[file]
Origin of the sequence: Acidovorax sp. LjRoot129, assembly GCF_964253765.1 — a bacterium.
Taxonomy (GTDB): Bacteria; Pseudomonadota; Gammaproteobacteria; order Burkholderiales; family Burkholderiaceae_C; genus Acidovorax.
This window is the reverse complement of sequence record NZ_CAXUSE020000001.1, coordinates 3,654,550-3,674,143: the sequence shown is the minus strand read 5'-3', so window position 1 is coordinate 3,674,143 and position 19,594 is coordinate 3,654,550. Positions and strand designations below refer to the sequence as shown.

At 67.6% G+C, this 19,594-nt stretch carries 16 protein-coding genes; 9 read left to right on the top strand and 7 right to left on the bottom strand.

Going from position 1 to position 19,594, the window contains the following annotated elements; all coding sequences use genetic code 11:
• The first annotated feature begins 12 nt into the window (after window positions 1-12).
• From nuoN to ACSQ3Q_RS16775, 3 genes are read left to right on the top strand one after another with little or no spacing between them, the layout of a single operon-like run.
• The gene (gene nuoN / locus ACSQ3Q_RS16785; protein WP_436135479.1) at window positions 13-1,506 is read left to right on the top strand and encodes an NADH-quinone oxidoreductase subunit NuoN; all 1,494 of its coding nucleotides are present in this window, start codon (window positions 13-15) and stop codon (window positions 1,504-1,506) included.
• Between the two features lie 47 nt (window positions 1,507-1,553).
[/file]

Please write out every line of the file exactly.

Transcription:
Origin of the sequence: Acidovorax sp. LjRoot129, assembly GCF_964253765.1 — a bacterium.
Taxonomy (GTDB): Bacteria; Pseudomonadota; Gammaproteobacteria; order Burkholderiales; family Burkholderiaceae_C; genus Acidovorax.
This window is the reverse complement of sequence record NZ_CAXUSE020000001.1, coordinates 3,654,550-3,674,143: the sequence shown is the minus strand read 5'-3', so window position 1 is coordinate 3,674,143 and position 19,594 is coordinate 3,654,550. Positions and strand designations below refer to the sequence as shown.

At 67.6% G+C, this 19,594-nt stretch carries 16 protein-coding genes; 9 read left to right on the top strand and 7 right to left on the bottom strand.

Going from position 1 to position 19,594, the window contains the following annotated elements; all coding sequences use genetic code 11:
• The first annotated feature begins 12 nt into the window (after window positions 1-12).
• From nuoN to ACSQ3Q_RS16775, 3 genes are read left to right on the top strand one after another with little or no spacing between them, the layout of a single operon-like run.
• The gene (gene nuoN / locus ACSQ3Q_RS16785; protein WP_436135479.1) at window positions 13-1,506 is read left to right on the top strand and encodes an NADH-quinone oxidoreductase subunit NuoN; all 1,494 of its coding nucleotides are present in this window, start codon (window positions 13-15) and stop codon (window positions 1,504-1,506) included.
• Between the two features lie 47 nt (window positions 1,507-1,553).